Support for LAist comes from
We Explain L.A.
Stay Connected

Share This

This is an archival story that predates current editorial management.

This archival content was written, edited, and published prior to LAist's acquisition by its current owner, Southern California Public Radio ("SCPR"). Content, such as language choice and subject matter, in archival articles therefore may not align with SCPR's current editorial standards. To learn more about those standards and why we make this distinction, please click here.

News

Near Miss at LAX

Before you read more...
Dear reader, we're asking you to help us keep local news available for all. Your tax-deductible financial support keeps our stories free to read, instead of hidden behind paywalls. We believe when reliable local reporting is widely available, the entire community benefits. Thank you for investing in your neighborhood.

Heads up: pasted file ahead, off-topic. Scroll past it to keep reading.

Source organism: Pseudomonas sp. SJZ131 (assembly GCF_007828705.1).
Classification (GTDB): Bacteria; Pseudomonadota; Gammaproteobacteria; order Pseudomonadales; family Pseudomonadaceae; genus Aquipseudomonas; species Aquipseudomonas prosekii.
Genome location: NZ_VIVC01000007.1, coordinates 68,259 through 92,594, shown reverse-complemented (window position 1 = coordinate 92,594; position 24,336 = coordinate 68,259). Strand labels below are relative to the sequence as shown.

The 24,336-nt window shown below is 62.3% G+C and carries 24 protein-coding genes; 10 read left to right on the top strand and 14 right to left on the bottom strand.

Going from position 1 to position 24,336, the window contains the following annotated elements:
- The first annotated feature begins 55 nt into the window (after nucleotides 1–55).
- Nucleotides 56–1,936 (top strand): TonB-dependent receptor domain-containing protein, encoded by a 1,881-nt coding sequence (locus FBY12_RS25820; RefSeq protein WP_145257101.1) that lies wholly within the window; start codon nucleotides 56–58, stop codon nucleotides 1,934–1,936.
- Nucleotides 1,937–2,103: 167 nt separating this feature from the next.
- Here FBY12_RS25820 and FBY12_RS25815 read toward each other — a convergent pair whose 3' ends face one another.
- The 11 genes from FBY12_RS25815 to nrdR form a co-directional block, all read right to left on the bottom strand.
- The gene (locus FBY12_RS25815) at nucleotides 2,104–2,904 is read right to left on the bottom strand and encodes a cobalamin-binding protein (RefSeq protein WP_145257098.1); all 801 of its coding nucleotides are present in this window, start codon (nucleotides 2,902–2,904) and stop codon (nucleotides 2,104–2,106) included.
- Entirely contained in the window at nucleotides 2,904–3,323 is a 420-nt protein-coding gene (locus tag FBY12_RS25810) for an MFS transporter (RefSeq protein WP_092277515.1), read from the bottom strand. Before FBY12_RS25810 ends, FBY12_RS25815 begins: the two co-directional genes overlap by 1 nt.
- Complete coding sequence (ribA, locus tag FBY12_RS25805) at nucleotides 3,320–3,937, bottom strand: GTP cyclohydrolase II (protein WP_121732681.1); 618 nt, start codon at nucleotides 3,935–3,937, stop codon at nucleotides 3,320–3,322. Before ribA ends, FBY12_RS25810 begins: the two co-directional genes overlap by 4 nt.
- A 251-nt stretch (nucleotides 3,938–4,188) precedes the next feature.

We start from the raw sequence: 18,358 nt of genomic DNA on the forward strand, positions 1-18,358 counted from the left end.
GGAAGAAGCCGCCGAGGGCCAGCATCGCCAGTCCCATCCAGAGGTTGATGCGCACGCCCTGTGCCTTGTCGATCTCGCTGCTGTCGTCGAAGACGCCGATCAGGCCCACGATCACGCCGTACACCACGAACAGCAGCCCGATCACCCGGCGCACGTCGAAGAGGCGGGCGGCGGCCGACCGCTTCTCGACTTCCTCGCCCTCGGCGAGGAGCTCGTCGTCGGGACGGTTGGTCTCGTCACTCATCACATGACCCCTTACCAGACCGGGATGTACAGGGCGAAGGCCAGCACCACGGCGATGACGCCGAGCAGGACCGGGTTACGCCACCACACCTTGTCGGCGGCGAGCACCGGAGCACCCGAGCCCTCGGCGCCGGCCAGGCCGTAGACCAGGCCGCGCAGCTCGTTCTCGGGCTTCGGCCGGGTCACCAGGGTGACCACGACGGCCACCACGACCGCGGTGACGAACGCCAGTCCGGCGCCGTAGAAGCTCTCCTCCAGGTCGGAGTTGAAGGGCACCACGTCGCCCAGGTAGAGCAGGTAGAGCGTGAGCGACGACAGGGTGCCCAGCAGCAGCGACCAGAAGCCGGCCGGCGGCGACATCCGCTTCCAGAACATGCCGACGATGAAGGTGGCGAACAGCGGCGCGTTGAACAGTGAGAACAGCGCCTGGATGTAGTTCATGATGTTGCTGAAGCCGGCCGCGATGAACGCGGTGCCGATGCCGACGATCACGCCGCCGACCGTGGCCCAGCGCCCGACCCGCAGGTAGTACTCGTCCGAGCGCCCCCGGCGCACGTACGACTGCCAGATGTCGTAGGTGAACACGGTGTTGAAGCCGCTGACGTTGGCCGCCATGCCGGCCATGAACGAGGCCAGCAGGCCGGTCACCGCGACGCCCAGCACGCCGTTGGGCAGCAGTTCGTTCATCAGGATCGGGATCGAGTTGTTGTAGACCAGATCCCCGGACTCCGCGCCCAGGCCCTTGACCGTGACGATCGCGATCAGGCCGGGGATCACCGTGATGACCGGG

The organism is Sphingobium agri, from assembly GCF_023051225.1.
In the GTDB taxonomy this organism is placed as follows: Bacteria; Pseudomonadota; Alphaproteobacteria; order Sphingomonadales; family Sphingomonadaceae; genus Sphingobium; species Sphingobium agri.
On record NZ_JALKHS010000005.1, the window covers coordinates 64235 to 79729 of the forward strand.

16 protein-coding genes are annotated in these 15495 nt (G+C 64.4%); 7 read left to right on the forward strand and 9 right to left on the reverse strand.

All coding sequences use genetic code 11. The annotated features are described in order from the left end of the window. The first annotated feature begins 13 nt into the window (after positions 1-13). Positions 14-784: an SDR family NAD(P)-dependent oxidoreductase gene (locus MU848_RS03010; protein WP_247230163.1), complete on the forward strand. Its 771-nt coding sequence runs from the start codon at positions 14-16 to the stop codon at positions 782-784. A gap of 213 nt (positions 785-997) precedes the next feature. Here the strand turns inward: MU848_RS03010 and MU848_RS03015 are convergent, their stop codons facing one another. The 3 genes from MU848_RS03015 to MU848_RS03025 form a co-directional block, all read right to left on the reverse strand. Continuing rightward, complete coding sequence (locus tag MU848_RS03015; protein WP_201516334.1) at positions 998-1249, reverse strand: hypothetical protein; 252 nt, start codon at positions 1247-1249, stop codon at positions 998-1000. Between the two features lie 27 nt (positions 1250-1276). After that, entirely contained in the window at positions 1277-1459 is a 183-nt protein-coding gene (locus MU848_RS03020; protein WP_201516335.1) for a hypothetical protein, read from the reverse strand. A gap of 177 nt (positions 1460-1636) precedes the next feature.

LAist hates to fly.

No matter how many times we hurl ourselves into the air in violation of Newtonian tenets of gravity (and their homespun corollary: "If the good Lord wanted us to fly, He'd have given us wings) and then land safely at the other end of our Parabola of Terror, we never get used to it.

But we place our faith in the hands of a string of professionals who make a living safely catapulting people from Point A to Point B: Boeing or Airbus engineers, airline mechanics, pilots, air traffic controllers, and the inventor of the iPod (boredom kills, people).

Support for LAist comes from

It's a fragile chain of fallible humans, and potential disaster lurks at every turn. As the National Transportation Safety Board is now warning us, LAX played host to a near disaster in August, when air traffic controllers cleared a Asiana flight to land on the same runway on which a Southwest flight was in the process of taking off. The planes came within 12 seconds and 145 feet of a disastrous collision.

As troubling as that incident was, it's compounded by the fact that just that sort of error led to a fatal 1991 collision between two jets on an LAX runway. 33 people died.

Now, accidents happen. No matter how safe flying becomes, there will always be an element of danger. There is, however, no room for negligence. Before we begin to "modernize" the airport, the city should ensure that air traffic control procedures are revamped to prevent this sort of incident from occuring again.